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Ford Motor Company has named Google its preferred cloud provider, as part of a wide-ranging six-year technology collaboration with the firm that is geared towards bringing a new generation of connected cars to market.
The partnership will see Ford gain access to the full breadth of Google Cloud’s big data analytics, machine learning and artificial intelligence product portfolio, and see the pair collaborate to create services designed to enhance the consumer driving and vehicle ownership experience.
The latter work will be carried out under the Team Upshift banner, which will see the pair pool their in-house talent and data resources to create more personalised services for consumers.
Google Cloud CEO Thomas Kurian described the technology partnership between the two firms as a union that is set to transform both Ford and the wider automotive industry, during a virtual press conference where details of the deal were announced.
“With Google Cloud, Ford will digitally transform – from the front office to the car to the manufacturing plant floor – and there are a number of different applications [for Google Cloud technologies], including modernising product development, improving manufacturing and supply chain management,” he said.
The companies are also plotting to create new business models using the data Ford derives from its connected car setups, so that motorists can receive timely and real-time reminders about maintenance requests, for example.
From 2023 onwards, all Ford vehicles will be Android-powered, added Kurian, and will have Google Apps and other services installed such as Google Maps for navigation, Google Assistant to enable hands-free interactivity and Google Play for in-car entertainment purposes.
David McClelland, vice-president of strategy and partnerships at Ford, said the partnership represents the beginning of a new chapter in the company’s connected car strategy, which is already assisting the firm with bringing about improvements to the quality of vehicles it produces and the ownership experience for customers.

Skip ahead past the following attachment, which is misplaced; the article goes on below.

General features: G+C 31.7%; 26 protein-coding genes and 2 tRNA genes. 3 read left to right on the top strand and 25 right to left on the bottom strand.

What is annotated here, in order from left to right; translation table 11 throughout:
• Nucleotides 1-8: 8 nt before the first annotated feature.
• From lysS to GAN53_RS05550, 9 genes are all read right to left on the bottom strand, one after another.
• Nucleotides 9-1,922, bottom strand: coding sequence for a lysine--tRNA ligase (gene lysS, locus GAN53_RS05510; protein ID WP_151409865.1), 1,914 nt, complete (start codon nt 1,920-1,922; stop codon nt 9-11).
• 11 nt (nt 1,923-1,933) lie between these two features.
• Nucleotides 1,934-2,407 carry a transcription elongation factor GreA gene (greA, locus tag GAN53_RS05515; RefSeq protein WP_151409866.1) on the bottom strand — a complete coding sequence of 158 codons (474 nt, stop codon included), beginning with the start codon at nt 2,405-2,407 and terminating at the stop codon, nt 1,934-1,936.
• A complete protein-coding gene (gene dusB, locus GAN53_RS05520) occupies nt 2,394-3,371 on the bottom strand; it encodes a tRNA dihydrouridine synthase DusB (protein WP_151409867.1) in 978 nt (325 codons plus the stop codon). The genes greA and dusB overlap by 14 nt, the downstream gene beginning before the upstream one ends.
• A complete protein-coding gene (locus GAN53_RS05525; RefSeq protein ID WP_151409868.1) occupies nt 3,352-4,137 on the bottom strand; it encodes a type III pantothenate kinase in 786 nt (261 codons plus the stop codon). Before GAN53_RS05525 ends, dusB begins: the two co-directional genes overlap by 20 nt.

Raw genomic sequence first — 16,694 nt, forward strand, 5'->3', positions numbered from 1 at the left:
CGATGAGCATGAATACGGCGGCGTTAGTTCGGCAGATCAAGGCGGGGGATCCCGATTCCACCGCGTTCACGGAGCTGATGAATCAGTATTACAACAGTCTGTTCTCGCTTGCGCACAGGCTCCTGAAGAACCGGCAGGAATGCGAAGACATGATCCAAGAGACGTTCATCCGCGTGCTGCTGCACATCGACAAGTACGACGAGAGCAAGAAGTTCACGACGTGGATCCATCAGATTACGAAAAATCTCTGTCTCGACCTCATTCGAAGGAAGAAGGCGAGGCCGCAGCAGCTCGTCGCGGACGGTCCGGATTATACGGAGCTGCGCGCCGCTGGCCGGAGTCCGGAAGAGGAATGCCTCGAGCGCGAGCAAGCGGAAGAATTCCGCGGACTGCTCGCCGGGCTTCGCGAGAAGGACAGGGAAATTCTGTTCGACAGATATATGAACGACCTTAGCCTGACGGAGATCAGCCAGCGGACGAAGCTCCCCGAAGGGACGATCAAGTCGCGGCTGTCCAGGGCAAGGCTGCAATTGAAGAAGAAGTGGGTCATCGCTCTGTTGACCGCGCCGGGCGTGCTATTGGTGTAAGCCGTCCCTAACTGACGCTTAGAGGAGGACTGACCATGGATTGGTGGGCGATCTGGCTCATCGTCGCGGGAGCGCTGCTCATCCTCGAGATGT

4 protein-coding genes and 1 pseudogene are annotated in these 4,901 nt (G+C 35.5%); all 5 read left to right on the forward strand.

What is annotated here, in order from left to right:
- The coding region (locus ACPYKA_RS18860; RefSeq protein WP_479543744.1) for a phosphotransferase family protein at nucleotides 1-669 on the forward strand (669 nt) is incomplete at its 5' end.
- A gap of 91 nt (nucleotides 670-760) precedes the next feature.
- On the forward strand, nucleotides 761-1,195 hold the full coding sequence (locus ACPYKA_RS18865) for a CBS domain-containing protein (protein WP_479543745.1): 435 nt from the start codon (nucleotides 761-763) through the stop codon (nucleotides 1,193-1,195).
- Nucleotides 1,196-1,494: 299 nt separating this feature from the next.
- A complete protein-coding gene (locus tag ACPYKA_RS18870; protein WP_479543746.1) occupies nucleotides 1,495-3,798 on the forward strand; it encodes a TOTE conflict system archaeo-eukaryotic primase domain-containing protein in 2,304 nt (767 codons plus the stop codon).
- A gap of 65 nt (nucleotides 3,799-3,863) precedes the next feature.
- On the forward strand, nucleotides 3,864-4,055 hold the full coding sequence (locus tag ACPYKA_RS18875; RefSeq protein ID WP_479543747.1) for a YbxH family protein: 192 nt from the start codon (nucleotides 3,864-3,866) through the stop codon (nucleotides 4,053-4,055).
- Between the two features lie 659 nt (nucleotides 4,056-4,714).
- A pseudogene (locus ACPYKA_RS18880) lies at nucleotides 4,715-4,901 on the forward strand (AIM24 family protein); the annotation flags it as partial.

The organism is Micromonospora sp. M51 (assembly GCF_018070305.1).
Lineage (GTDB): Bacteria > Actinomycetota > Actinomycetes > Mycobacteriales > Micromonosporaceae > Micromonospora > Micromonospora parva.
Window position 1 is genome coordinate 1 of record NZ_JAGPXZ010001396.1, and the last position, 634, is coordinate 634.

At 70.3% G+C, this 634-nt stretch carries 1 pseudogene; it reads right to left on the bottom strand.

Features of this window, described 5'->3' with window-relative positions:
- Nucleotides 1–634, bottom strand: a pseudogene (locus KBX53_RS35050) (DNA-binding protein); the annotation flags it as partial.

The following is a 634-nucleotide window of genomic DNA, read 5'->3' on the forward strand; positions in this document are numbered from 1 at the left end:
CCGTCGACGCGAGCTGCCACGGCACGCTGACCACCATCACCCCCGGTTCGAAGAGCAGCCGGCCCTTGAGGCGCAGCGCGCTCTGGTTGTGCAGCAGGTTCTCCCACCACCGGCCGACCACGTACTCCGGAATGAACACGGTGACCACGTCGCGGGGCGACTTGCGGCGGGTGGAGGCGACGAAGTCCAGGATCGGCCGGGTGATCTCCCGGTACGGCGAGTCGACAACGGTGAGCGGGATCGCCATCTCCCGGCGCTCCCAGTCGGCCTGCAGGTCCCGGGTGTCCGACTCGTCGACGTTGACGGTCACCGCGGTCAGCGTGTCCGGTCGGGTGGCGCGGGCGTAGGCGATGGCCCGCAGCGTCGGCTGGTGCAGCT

“We’ve got world-class in-house data insights and analytics teams [at Ford], we’ve recruited significant software expertise, and we’re making great progress in this area. We’re moving rapidly towards [creating] a commercial self-driving business, and with this news…we’re turbocharging all of that,” he said.
“We [Google and Ford] believe that the relationship between Google and Ford will establish an innovation powerhouse. It will accelerate the modernisaiton of our business at Ford and – most importantly – exceed our customers’ expectations.”
Ford is no stranger to striking up partnerships with cloud providers in support of its connected car ambitions, as the firm previously invested $182.2m in platform-as-a-service (PaaS) provider Pivotal for this purpose back in 2016.
Meanwhile, Ford’s Autonomic subsidiary secured multi-year support from Amazon Web Services (AWS) in April 2019 for its push to create an open cloud platform to support the future development of connected car technology.
During the virtual Q&A, McClelland moved to clarify that declaring Google to be its “preferred cloud partner” would not put the company at risk of supplier lock-in nor would it mean the firm would have to cease working with other cloud providers.
“All our eggs are not in one basket. We continue to work with other cloud providers, and our preferred provider will be Google,” he said.
Pedro Pacheco, senior director of research for the automotive and smart mobility space at Gartner, told Computer Weekly that the partnership is an important milestone for Google Cloud, as many of its rivals in the public cloud space have struck similar deals with major car manufacturers in the past.
“However, we shouldn’t think Google is playing catch up – quite far from that. The company has taken a very strong position as a provider of infotainment operating systems in just a couple of years, signing agreements with several original equipment manufacturers like General Motors, Fiat Chrysler Automobiles, RenaultNissan, Volvo/Polestar and soon PSA,” he said.
The company also has a strong play in the autonomous vehicle space in the form of Waymo, he added. “Last but not least, Android Auto is already present in a vast number of cars around the world, having been Google’s main entry point into the vehicle ecosystem since several years.
“However, the cloud partnership with Ford rounds up an overall strong presence across several different areas of the automotive ecosystem,” he said.
Read more about connected car technology and cloud
- Car maker Volkswagen has confirmed its Microsoft-based Automotive Cloud setup will be extended beyond Europe into other key markets to support its push to digitise more of the driving experience for its customers.
- A Ford Motor Company-backed bid to create an open cloud platform to support the future development of connected cars has secured multi-year support from Amazon Web Services.
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